James, Wade shine in Miami Heat's rout

Miami 115, Indiana 83

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MIAMI — Miami took a big step forward. Indiana lost two forwards.

Miami's Dwyane Wade (left) loses the ball after a hard foul by Indiana's Tyler Hansbrough (right) in the first half. Wade had 28 points as the Heat took a 3-2 lead.  LYNNE SLADKY/ASSOCIATED PRESS
LYNNE SLADKY/ASSOCIATED PRESS
Miami's Dwyane Wade (left) loses the ball after a hard foul by Indiana's Tyler Hansbrough (right) in the first half. Wade had 28 points as the Heat took a 3-2 lead.

Suddenly, the road back to the Eastern Conference Finals no longer looks daunting for the Heat.

LeBron James scored 30 points, Dwyane Wade added 28, and the Heat moved a win away from the NBA’s final four with a 115-83 victory over the hurting Pacers on Tuesday night.

The Heat lead the best-of-seven East semifinals 3-2, with Game 6 in Indiana on Thursday night.

James added 10 rebounds and eight assists. Shane Battier scored 13 points, Mario Chalmers had eight points and 11 rebounds, and Udonis Haslem finished with 10 points for Miami, which never trailed.

Paul George scored 11 points for Indiana, with starting forwards Danny Granger and David West adding 10 points apiece.

Granger left with a sprained left ankle in the third quarter, and West left with what the Pacers called a left knee sprain at the end of that period.

Miami shot a franchise playoff-record 61 percent, best of any team in the playoffs this season. It was an 11-point game when Granger departed early in the third quarter, and the Heat outscored the Pacers by 21 the rest of the way.

After losing two of the first three games of the series, the Heat are in control once again – getting there after a wire-to-wire win Tuesday, with just one time where things seemed in some doubt.

The margin was as big as 37 points in the final moments.

Miami, which had gotten into quick deficits in each of the first four games, was the team that started hot in Game 5, running out to a 19-8 lead on the strength of three 3-pointers from Battier – who had been 2 for 19 from the field in the first four games of the series. Battier left his mark in many ways, even stopping a 3-on-1 Indiana break to set up a score by Wade at the other end.

But much like the Heat did in Game 4 when Indiana threatened to turn things into an early runaway, the Pacers settled down in a hurry.

The Pacers made Wade see blood early on, a couple of early flagrant fouls reminding everyone that these teams don’t seem to like each other much.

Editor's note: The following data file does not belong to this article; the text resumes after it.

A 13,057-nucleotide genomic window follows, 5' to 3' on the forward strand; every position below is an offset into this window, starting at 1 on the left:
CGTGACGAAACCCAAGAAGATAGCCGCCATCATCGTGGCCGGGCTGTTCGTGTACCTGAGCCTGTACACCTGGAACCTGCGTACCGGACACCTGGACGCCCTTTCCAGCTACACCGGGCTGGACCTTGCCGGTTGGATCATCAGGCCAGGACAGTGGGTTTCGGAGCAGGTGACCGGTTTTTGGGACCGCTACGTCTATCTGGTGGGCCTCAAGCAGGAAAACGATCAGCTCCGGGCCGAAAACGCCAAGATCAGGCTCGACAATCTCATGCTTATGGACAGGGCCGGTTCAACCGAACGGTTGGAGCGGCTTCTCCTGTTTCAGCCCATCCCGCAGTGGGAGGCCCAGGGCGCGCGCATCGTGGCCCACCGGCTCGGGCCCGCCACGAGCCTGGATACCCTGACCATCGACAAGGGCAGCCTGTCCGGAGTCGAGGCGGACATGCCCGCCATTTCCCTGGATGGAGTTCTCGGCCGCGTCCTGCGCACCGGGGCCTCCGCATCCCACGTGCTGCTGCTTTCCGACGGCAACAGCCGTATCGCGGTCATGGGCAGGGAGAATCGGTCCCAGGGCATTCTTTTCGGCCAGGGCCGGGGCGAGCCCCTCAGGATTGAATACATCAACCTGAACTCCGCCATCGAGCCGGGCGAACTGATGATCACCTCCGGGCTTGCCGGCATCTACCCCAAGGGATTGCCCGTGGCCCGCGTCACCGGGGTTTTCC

Tyler Hansbrough struck first, hitting Wade on a play where the 2006 NBA Finals MVP wound up with a cut over his right eye, similar to what Haslem received at Indiana in Game 4. So Haslem retaliated against Hansbrough not long afterward, earning a flagrant-1 foul that left the Pacers saying it should merit a flagrant-2 and automatic ejection.

Even after facing the big deficit, Indiana even had two shots to tie or take the lead late in the first half, the second of those a 3-point try from Granger with 3:03 remaining.

It didn’t go down. He did.

Granger landed on James’ foot after the shot, spraining his left ankle and leaving the game. The Heat outscored Indiana 8-2 the rest of the half, with James – who had been guarded by Granger for much of the series – scoring seven of them.

He opened the burst with a 3-pointer, stole the ball from West and dunked for a seven-point lead with 26 seconds left, then capped the half by coming up with a defensive rebound, passing to Wade, getting the ball back just before the halftime horn sounded and laying it in to send Miami into the break with a 49-40 edge.

Granger tried to play in the second half, lasting about 3 minutes before realizing his ankle wasn’t going to let him continue. X-rays were negative, which was about the only piece of good news for Indiana.

By then, Indiana was ailing, and Miami was rolling.

James leaned back to catch a slightly wayward pass from Chalmers near the Miami bench, then firing it in one motion to Wade for an easy score as the reigning MVP toppled atop Heat assistant coach Ron Rothstein. Mike Miller even made the crowd roar for defending Leandro Barbosa and forcing a missed 3-pointer late in the quarter – the highlight there being Miller played for about a minute while missing one sneaker.

When Granger left, it was 56-45. By the end of the quarter, Miami’s lead was 76-57, and the Pacers were down another starting forward as well. West left at the end of the period and also headed to the locker room, diagnosed shortly afterward with a sprained left knee.


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